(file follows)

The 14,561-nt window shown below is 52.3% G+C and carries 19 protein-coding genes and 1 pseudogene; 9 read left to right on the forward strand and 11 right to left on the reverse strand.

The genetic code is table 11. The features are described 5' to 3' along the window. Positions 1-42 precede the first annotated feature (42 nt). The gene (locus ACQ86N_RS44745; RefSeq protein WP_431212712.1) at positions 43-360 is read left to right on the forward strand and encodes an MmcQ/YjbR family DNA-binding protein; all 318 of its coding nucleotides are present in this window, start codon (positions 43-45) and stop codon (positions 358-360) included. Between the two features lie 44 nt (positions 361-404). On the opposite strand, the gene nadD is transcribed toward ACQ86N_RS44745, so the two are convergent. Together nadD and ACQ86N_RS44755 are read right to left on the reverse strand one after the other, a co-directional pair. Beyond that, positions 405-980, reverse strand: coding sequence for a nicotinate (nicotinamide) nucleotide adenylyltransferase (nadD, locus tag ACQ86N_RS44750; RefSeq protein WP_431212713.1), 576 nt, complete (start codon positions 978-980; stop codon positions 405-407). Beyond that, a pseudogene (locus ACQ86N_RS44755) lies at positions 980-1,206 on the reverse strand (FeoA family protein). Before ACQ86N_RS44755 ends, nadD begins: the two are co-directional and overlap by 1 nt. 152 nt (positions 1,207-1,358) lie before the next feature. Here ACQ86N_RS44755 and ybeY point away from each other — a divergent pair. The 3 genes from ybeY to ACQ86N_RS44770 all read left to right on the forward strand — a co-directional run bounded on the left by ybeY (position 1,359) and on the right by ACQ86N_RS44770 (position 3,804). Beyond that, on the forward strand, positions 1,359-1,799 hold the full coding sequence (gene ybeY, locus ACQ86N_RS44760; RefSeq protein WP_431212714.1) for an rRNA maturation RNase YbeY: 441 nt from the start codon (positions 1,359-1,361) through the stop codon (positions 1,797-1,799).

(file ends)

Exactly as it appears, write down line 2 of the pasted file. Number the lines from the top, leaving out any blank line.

The genetic code is table 11. The features are described 5' to 3' along the window. Positions 1-42 precede the first annotated feature (42 nt). The gene (locus ACQ86N_RS44745; RefSeq protein WP_431212712.1) at positions 43-360 is read left to right on the forward strand and encodes an MmcQ/YjbR family DNA-binding protein; all 318 of its coding nucleotides are present in this window, start codon (positions 43-45) and stop codon (positions 358-360) included. Between the two features lie 44 nt (positions 361-404). On the opposite strand, the gene nadD is transcribed toward ACQ86N_RS44745, so the two are convergent. Together nadD and ACQ86N_RS44755 are read right to left on the reverse strand one after the other, a co-directional pair. Beyond that, positions 405-980, reverse strand: coding sequence for a nicotinate (nicotinamide) nucleotide adenylyltransferase (nadD, locus tag ACQ86N_RS44750; RefSeq protein WP_431212713.1), 576 nt, complete (start codon positions 978-980; stop codon positions 405-407). Beyond that, a pseudogene (locus ACQ86N_RS44755) lies at positions 980-1,206 on the reverse strand (FeoA family protein). Before ACQ86N_RS44755 ends, nadD begins: the two are co-directional and overlap by 1 nt. 152 nt (positions 1,207-1,358) lie before the next feature. Here ACQ86N_RS44755 and ybeY point away from each other — a divergent pair. The 3 genes from ybeY to ACQ86N_RS44770 all read left to right on the forward strand — a co-directional run bounded on the left by ybeY (position 1,359) and on the right by ACQ86N_RS44770 (position 3,804). Beyond that, on the forward strand, positions 1,359-1,799 hold the full coding sequence (gene ybeY, locus ACQ86N_RS44760; RefSeq protein WP_431212714.1) for an rRNA maturation RNase YbeY: 441 nt from the start codon (positions 1,359-1,361) through the stop codon (positions 1,797-1,799).